Colleen Bangerter, honorary chairman of the Utah Federation for Drug-free Youth, said she was thrilled by the young people's response to a two-day, anti-drug conference that concluded Saturday afternoon in Salt Lake City.

In a press conference, Mrs. Bangerter, accompanied by her husband, Gov. Norm Bangerter, and Sen. Orrin Hatch, R-Utah, said between 6,000 and 7,000 youths had participated in the conference and constituted part of a team that is committed to make Utah drug-free.Mrs. Bangerter said she wants to see cooperation between parents and young people in solving the drug problem.

Hatch, the final speaker at the conference, said drug abuse nationally has been dropping steadily. He praised Mrs. Bangerter for her efforts locally and first lady Nancy Reagan, who has logged more than 100,000 miles on speaking tours, for her "Just Say No" campaign.

Asked how Utah's drug efforts compare with those of other states, Hatch said, "We've got our problems." He said Utah's many small airstrips make it a prime dissemination point for drugs.

Hatch also said that stricter criminal laws are needed to stop drug abuse, but he added that prevention will have to come on all levels: in the home, in schools and in law enforcement.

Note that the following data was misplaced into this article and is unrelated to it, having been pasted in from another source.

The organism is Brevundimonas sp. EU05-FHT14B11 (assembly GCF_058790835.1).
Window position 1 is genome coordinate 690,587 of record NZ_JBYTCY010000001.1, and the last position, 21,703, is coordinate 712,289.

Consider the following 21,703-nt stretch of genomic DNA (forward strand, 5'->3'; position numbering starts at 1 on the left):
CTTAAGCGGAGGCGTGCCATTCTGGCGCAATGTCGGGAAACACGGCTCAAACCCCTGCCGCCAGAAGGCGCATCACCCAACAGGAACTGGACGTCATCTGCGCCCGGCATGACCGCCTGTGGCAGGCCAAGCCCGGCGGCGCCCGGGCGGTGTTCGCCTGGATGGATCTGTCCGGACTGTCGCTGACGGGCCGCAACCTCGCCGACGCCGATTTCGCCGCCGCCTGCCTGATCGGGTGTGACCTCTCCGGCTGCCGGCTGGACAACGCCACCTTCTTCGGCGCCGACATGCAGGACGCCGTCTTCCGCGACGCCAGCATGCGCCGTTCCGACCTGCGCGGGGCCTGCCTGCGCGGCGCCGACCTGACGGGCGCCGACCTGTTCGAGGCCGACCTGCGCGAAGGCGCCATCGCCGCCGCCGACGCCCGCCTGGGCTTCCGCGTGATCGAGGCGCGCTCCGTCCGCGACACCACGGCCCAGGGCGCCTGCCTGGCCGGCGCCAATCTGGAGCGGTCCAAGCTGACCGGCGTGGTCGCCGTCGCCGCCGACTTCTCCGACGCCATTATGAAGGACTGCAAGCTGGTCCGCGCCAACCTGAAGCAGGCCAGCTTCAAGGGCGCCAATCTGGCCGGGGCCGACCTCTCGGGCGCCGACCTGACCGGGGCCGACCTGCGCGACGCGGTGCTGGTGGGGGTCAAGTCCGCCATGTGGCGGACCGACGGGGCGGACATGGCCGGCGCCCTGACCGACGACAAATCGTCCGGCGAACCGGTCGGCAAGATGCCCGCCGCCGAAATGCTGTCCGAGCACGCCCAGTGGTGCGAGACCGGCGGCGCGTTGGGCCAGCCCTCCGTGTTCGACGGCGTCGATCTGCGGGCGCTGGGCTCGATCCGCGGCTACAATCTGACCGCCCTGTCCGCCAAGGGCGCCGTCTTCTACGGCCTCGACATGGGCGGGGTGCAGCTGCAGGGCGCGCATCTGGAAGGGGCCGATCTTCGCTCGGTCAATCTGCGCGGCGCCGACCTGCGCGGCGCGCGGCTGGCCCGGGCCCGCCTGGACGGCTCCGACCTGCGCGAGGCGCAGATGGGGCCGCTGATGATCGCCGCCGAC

Before the press conference, 21 students and six schools were recognized for their efforts in stemming drug abuse in their schools, through a program called Project Teamwork. The 21 students were given trips to Disneyland, sponsored by a local travel

agency. Bonneville, Payson, Timpview, Granger, Clearfield and Bingham high schools each received an Apple computer for their Project Teamwork programs.

Student leaders statewide were challenged last fall by the Governor's Youth Council to provide affirmative drug-prevention programs in their schools. During the year, various schools have held anti-drug assemblies, run information campaigns on drug abuse and organized peer-counseling groups.

Tim Wheelwright, president of Drug-free Youth for America, said student leaders from around the country have been impressed with Utah's Project Teamwork and some are looking at using it in their states.